I deal with C++ software development on OpenSolaris (using free SunStudio tools). One of my in-house research projects is optimisation of rendering of massive landscapes on a planetary level using a high-performance (in-house developed) persistent object database as the data-store for the landscape detail. The core of this system deals with standard C,C++,OpenGL, POSIX, pthread libraries. Higher-level libraries have been built from this core. The graphics engine (G3D Innovation Engine) has some optional inline assembly but the absolute amount of assembly code is so small that any extra time required to maintain the assembly code is a minor issue. While my hardware platform is 64-bit AMD-x86, the same code-base could instantly be ported to the scalable processor architecture (SPARC) platform with the only source code change being the optional inline assembly.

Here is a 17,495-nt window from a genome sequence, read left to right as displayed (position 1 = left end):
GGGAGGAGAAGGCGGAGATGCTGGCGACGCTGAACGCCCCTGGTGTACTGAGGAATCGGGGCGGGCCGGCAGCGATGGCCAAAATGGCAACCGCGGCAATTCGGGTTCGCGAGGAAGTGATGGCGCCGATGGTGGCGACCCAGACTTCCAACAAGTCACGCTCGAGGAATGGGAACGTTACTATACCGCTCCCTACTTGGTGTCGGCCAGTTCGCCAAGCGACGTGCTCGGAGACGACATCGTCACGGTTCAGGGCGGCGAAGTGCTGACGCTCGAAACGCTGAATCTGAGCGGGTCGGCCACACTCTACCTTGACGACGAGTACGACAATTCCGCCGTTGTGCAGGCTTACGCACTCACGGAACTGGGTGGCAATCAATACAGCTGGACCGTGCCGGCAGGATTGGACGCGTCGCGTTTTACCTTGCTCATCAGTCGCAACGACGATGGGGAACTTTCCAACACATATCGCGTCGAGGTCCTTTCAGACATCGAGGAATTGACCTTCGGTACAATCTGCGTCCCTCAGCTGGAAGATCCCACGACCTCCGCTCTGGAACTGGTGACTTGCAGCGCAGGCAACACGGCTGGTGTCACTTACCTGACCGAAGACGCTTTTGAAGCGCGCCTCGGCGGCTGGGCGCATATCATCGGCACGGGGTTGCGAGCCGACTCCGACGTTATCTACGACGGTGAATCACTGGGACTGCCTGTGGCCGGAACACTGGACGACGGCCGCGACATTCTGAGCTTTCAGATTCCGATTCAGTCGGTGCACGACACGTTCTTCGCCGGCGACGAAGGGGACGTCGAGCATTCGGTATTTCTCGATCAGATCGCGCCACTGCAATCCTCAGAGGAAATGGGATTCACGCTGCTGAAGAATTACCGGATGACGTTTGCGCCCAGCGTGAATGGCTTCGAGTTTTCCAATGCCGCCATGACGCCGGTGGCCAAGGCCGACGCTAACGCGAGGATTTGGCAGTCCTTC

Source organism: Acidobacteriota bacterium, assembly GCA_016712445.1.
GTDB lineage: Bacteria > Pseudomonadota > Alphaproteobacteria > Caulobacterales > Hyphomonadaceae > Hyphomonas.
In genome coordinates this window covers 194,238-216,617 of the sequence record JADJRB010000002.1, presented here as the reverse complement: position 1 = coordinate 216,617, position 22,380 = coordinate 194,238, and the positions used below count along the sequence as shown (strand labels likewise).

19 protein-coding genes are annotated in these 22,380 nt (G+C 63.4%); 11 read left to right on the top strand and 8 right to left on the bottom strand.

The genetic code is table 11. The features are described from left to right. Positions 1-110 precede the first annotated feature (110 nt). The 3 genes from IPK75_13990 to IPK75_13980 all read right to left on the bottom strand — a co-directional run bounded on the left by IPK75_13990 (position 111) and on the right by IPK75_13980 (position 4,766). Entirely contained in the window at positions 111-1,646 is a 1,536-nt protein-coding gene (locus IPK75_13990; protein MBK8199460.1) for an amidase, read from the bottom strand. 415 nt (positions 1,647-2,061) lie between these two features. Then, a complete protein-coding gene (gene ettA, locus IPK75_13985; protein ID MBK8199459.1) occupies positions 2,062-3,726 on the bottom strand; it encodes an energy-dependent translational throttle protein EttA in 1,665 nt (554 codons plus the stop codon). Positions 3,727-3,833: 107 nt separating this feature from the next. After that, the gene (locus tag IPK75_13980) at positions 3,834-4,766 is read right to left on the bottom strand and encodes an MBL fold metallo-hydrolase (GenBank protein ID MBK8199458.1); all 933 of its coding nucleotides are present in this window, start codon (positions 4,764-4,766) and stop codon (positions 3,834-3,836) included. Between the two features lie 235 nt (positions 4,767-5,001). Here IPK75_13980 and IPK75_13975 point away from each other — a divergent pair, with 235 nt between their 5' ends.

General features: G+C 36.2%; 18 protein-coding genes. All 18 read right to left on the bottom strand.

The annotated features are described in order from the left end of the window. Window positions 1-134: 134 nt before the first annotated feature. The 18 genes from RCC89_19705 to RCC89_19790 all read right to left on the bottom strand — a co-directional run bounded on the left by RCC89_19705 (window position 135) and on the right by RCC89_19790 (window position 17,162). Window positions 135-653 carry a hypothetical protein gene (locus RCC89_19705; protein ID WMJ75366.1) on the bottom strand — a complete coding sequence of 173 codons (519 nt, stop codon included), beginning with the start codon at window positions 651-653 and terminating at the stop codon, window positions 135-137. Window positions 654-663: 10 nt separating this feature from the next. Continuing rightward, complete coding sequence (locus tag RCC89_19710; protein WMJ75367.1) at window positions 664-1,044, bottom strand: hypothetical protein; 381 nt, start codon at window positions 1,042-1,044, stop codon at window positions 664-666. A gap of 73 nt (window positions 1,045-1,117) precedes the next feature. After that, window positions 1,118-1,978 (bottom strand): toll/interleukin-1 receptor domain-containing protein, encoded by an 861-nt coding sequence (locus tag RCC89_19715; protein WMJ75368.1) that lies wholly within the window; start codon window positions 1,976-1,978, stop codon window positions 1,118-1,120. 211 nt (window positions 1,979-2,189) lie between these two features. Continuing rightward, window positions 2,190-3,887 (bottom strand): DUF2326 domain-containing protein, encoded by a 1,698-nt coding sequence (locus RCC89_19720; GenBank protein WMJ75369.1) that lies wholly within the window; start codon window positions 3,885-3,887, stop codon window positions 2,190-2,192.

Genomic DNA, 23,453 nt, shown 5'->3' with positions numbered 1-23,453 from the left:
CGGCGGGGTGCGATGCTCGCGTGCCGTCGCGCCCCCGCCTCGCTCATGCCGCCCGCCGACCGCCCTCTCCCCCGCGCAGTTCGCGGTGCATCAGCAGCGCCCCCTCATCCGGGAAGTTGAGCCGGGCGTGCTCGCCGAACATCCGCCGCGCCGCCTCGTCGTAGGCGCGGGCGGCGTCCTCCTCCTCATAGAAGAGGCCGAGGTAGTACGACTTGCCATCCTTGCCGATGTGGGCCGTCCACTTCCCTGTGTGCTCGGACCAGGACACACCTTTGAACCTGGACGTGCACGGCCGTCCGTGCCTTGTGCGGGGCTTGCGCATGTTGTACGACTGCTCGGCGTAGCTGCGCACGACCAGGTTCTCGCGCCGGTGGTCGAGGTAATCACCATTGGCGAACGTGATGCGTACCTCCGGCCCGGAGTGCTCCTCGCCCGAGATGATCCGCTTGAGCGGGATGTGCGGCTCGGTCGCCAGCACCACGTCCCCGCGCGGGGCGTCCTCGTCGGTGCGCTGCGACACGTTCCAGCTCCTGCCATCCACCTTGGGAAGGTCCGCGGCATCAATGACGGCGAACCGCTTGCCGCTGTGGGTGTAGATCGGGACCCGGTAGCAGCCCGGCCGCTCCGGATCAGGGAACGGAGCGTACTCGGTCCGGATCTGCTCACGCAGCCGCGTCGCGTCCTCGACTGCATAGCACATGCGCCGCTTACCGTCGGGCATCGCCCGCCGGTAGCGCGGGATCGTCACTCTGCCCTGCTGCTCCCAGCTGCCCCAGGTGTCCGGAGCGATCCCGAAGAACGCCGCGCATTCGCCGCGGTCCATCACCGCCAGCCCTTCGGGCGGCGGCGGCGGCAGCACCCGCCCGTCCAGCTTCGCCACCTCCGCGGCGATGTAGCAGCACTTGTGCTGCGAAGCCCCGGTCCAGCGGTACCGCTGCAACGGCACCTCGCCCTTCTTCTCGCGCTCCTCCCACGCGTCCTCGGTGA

It stands to reason that there would be much more application developers than system (kernel, OS, device driver, etc.) developers and so the "average" developer would probably be more "application"-driven that "sysdem"-driven.

I think it's foolish to promote the "x86 everywhere" fantasy since you have CPU platforms like SPARC with an "enterprise-ready" design goal that have traditionally contrast the design goals for x86 CPU. The enterprise-readiness, massive multi-threading ability, etc. of the SPARC platform has no use in the general home PC where the latter is the familiar and realistic territory of x86 platform.


Remember, Intel/AMD have used ideas from other platforms (e.g. DEC) to enhance the design of their CPUs.

How much creativity would exist if there was a monopoly ?

Edited 2009-09-24 00:07 UTC

Reply Parent Score: 1